You are walking the hardest path anyone will ever walk—living this life without your children. Your losses have come in many shapes and sizes. You’ve lost tiny heartbeats early in the womb. You’ve screamed and sobbed through labor to deliver a silent but perfect little bundle. You’ve held a fragile infant for hours, days, weeks, or months, only to give him back to Heaven. You’ve watched your little one grow into a curious toddler and then held her a final time as disease or an accident took her away. You’ve lived a full childhood with your baby and even watched...

Keep Reading

A Letter to My Mama, From Your Baby in Heaven

In: Child Loss, Faith, Grief, Miscarriage
A Letter to My Mama, From Your Baby in Heaven www.herviewfromhome.com

Dear Mama, I know you miss me and wish you could watch me grow up. But instead, you sit in that rocking chair, tears streaming down your face, arms wrapped around the blanket that was supposed to be mine. I see you crying, Mama, wishing you could hold me. Wishing you could look into my eyes. Wishing you could hear me cry or call you “Mama”. I want you to know Jesus rocks me to sleep every night and while He does it, He tells me all about you. I know tulips are your favorite flower and that every spring...

Keep Reading

God Actually Does Give Us More Than We Can Handle

In: Child Loss, Faith, Grief
God Actually Does Give Us More Than We Can Handle www.herviewfromhome.com

I used to be someone who said, “God doesn’t give you more than you can handle.” That was before I had faced any hardships in my life. I didn’t know who God truly is. When people are going through something hard and decide to share it, it makes people uncomfortable. It’s hard to watch others who are hurting, and it’s hard not knowing how to help when it’s someone you love. “God doesn’t give us more than we can handle” is a very well-meaning encouragement that I know is meant in love. I’ve said it before! But it’s not really...

Keep Reading

Why I Got a Tattoo With My Teenage Daughters

In: Child Loss, Grown Children, Motherhood, Teen
Why I Got a Tattoo With My Teenage Daughters www.herviewfromhome.com

“We should get a tattoo, Mom.” I laughed. I knew it was just my younger daughter, Sarah’s way of getting herself a tattoo—to go along with her nose ring, and six ear piercings. She didn’t really want me to get one. Did she? “Truth!” My oldest, more conservative daughter, Elle, chimed in. “We should all go.” What? Home from college just five minutes, maybe she was bored. I heard tattoos really hurt and she hates pain, like I do. I glared at my two daughters, now 17 and 19. They can read my mind. I knew it! There was something...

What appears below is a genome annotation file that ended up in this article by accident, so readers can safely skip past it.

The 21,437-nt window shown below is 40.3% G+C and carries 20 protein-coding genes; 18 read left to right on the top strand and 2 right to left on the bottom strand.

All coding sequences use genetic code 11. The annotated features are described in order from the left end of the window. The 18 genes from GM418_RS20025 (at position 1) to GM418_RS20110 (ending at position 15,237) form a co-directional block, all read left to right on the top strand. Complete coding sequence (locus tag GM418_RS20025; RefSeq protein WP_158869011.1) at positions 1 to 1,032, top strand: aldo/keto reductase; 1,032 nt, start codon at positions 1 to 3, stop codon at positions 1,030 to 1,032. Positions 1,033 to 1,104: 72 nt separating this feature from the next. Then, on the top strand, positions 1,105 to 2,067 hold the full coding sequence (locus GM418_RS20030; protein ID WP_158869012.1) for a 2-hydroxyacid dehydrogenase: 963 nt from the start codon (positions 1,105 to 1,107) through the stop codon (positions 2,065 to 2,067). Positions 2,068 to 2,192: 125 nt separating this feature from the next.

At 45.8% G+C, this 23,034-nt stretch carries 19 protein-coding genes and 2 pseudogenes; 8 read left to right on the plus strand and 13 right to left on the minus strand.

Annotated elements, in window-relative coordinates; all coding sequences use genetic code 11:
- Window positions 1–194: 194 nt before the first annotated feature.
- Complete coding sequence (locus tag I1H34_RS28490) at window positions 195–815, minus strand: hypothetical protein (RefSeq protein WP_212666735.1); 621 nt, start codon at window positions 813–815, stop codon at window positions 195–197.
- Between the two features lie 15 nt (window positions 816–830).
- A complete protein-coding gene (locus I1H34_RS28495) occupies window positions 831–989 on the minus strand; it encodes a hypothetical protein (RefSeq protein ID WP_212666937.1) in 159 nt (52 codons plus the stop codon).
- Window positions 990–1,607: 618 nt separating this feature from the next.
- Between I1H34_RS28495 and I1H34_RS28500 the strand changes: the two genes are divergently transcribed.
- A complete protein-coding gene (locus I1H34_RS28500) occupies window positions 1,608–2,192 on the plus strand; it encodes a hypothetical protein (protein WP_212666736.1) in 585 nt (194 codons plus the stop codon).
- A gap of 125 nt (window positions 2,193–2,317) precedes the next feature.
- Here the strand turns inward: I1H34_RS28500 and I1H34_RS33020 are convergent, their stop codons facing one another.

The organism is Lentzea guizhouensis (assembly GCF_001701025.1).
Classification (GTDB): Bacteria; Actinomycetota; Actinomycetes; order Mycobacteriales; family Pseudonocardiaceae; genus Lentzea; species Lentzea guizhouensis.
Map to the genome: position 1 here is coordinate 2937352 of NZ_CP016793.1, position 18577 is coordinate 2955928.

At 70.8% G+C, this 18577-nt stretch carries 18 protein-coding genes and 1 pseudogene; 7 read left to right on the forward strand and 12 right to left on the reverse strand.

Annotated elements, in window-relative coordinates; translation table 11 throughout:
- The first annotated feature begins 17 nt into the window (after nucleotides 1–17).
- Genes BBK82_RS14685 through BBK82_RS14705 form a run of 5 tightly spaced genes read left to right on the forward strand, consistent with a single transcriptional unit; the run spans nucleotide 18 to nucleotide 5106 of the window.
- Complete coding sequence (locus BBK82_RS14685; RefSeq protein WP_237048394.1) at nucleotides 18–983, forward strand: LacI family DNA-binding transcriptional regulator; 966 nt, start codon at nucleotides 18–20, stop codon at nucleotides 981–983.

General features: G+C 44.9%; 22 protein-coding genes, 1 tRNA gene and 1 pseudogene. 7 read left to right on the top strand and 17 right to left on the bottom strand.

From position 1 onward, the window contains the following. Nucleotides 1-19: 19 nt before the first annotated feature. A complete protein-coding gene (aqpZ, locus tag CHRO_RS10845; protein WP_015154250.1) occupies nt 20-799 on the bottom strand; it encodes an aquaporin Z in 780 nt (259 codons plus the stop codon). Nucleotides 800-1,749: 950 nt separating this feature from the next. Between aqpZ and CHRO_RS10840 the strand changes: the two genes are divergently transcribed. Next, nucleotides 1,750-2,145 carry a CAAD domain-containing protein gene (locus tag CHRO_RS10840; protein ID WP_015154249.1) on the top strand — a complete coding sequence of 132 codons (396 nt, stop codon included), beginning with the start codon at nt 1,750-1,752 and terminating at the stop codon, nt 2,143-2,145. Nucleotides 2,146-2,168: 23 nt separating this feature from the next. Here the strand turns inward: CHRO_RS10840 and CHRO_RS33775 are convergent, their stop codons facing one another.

Keep Reading

I’m Not Sure How Long I’ll Need an Antidepressant to Feel Normal…and That’s OK

In: Cancer, Child Loss, Grief, Mental Health
I'm Not Sure How Long I'll Need an Antidepressant to Feel Normal...and That's OK www.herviewfromhome.com

I tried to wean off of Zoloft and couldn’t. And that’s OK. I had never really been aware of the world of antidepressants. My life has been relatively uneventful—with the normal ups and downs that most of us go through. I knew people on medication for depression but never understood. How can you be THAT sad that you can’t just be positive and make the best of your circumstances? How can someone be THAT unhappy ALL the time to need medication? I didn’t get it. I felt bad for people going through it. Then my 2-year-old was diagnosed with Stage...

Keep Reading

To the Young Warriors Fighting Cancer, You Are Superheroes

In: Cancer, Child, Child Loss, Health
To the Young Warriors Fighting Cancer, You Are Superheroes www.herviewfromhome.com

Most people never get to meet their heroes. I have, in fact—I have met many heroes. These heroes didn’t set out for greatness; they fell victim to a terrible disease and faced it with courage, might and bravery like I have never seen before. And when we talk about this type of battle, there is no such thing as losing. whether the battle ended in death, life, or debility, each of these heroes defeated. My heroes are the innocent children who battle cancer. I high-fived, hugged, wept over, laughed and played with my heroes for 10 years as a nurse. And you better believe I...

Keep Reading